TUCSON, Ariz. -- The shirt's baby blue color has faded. It's a little dirty and looks worn. This was a workman's shirt, one found in any auto shop. On the left side, a bulky white patch reads "Jay Norvell." On the right, scripted in blue, is "Nevada Football."
This mechanic's shirt did not belong to an actual mechanic.
No, this was Norvell's, the head coach of the Nevada Wolf Pack, today's final opponent of the season for Arkansas State University. This shirt is worn to define Nevada -- a gritty, workmanlike bunch from Reno, Nev., and the Mountain West Conference.
"This is a blue-collar shirt," said Norvell, who's outfitted in the shirt for every practice. "We made a commitment as a team that we wanted to be a team of action, not words. ... I'm just an employee for the University of Nevada football program. We have a bunch of guys that punch their cards every day and put in a good, hard day's work.Gallery: ASU Arizona Bowl Week
"This is a fun trip, but it's a business trip," Norvell said. "And we came here to play the game."
ASU will meet Nevada for the sixth time at 12:15 p.m. today in the Arizona Bowl at Arizona Stadium in Tucson in a game that will be televised on CBS Sports Network. Nevada leads the series 3-2 with the last meeting in 1999, a game won by ASU 44-28 in Jonesboro.
The current teams did have a connection in 2014 when Norvell and ASU's senior quarterback Justice Hansen were part of the Oklahoma Sooners. Hansen was redshirting as a true freshman quarterback from Edmond, Okla., and Norvell was OU's wide receivers coach, a role he served from 2008-14. The two have a trusted relationship that's been quiet for several years with Hansen having a storied career at ASU and Norvell taking over a Nevada program in 2017 and making its first bowl appearance since the 2015 Arizona Bowl.
"He's a great dude," Hansen said. "He's somebody that if I got in a bind, I could reach out to him. He's just a great dude. I kind of started my college career with where he was at. And I'm going to end my career on the same field with him, going against each other."
The Arizona Bowl is the endpoint for many ASU seniors who have helped the Red Wolves build what's become the longest consecutive bowl streak in the Sun Belt Conference from 2011-18.
ASU's eight-game stretch of consecutive bowl appearances is the third-longest streak among all Group of 5 teams and the 15th-longest among all Football Bowl Subdivision programs.
The Arizona Bowl is a culmination of several senior careers, including Hansen, Sun Belt Defensive Player of the Year Ronheen Bingham, offensive tackle Lanard Bonner, wide receiver Justin McInnis, nickel back Justin Clifton and safety Darreon Jackson.
"I've been in the moment with these guys and knowing it's coming to an end kind of gives me that feeling of wanting to hug them a few more times, have a few more hours with them," Clifton said. "So it's definitely bittersweet."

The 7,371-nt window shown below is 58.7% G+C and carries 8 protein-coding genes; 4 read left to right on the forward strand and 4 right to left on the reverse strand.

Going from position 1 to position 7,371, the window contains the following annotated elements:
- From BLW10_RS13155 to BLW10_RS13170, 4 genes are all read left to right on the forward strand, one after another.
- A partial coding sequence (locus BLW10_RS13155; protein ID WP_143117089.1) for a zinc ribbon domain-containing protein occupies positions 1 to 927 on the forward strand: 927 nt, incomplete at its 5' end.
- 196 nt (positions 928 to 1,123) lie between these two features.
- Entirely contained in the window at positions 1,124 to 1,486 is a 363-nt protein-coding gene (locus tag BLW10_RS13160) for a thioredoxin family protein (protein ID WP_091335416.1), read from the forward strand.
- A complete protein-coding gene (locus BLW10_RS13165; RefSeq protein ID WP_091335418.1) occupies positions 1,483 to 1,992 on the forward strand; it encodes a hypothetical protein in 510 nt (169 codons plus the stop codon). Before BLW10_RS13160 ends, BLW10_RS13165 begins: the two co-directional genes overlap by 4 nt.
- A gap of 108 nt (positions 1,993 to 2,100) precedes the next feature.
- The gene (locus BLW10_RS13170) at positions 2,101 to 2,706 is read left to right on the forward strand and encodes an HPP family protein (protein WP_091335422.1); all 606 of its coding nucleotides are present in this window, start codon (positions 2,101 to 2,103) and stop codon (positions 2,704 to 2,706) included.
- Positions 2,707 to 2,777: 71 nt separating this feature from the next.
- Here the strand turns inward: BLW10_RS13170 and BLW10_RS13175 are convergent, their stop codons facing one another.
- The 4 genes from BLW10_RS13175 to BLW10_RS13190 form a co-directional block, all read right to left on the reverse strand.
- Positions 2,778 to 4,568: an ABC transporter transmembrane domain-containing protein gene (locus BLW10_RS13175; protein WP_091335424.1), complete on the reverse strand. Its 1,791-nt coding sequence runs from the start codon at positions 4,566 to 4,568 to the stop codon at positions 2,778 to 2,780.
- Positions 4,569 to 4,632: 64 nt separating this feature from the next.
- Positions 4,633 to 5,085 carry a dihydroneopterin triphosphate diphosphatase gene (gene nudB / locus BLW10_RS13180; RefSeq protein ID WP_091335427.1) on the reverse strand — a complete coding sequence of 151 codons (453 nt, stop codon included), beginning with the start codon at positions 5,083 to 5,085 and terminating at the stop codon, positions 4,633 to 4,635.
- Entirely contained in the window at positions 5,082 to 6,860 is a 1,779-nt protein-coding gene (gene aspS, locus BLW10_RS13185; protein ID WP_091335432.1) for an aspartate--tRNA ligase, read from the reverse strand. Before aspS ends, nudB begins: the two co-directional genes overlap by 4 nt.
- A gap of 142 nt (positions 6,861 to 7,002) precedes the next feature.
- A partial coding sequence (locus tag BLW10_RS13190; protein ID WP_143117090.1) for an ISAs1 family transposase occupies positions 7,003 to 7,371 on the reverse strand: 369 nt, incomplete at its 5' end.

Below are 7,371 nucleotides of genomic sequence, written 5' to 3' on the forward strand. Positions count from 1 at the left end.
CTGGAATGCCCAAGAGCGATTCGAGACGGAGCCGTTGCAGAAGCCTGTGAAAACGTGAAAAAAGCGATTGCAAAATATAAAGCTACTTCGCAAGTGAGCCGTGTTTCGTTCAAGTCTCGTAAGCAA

There are plenty of similarities between the two teams. The Red Wolves (8-4) are averaging 31.8 points per game in 2018. Nevada is at 32.3.
The Wolf Pack (7-5) have thrown for 285.3 yards per game; ASU posted 283.3 passing yards in 12 games. ASU has rushed for 183.2 yards per game. Nevada is rushing at a 157.6 per-game clip.
Five weeks ago, when their regular seasons ended Nov. 24, both teams were red-hot.
The Red Wolves won their final four games, outscoring those four opponents 146-54. Nevada ended 2018 on a 4-1 tear and finished tied for second in the Mountain West Conference's West Division.
"When I saw the matchup, I was really pleased," Norvell said. "I just thought that this is one of the really great matchups in the bowl season."
To ASU Coach Blake Anderson, nine victories per season is the benchmark. A ninth today would tie Anderson's winningest season at Arkansas State since his hiring in December 2013.
At one point this season, the Red Wolves had 19 heavily used players injured and unavailable.
A ninth victory would be the cherry on this season.
"There may be 30, 35 teams in all of Division I football that are able to do that this year," Anderson said. "We'd like to be in that group ... These guys know what we're up against and could have very easily made excuses and thrown in the towel. They didn't. They found a way to rally the troops and find wins and No. 9 will be big for us."
Nevada Coach Jay Norvell (shown) and Arkansas State quarterback Justice Hansen both were Oklahoma Sooners four years ago when Hansen was redshirting as a true freshman quarterback and Norvell was wide receivers coach. The two have a trusted relationship that’s been quiet for several years while Hansen built a storied career at ASU and Norvell took over a Nevada program in 2017 that’s making its first bowl appearance since the 2015 Arizona Bowl.
Nevada Coach Jay Norvell and Arkansas State quarterback Justice Hansen (shown) both were Oklahoma Sooners four years ago when Hansen was redshirting as a true freshman quarterback and Norvell was wide receivers coach. The two have a trusted relationship that’s been quiet for several years while Hansen built a storied career at ASU and Norvell took over a Nevada program in 2017 that’s making its first bowl appearance since the 2015 Arizona Bowl.
Sports on 12/29/2018
Print Headline: Who howls loudest? Wolves, Wolf Pack get down to business for Arizona Bowl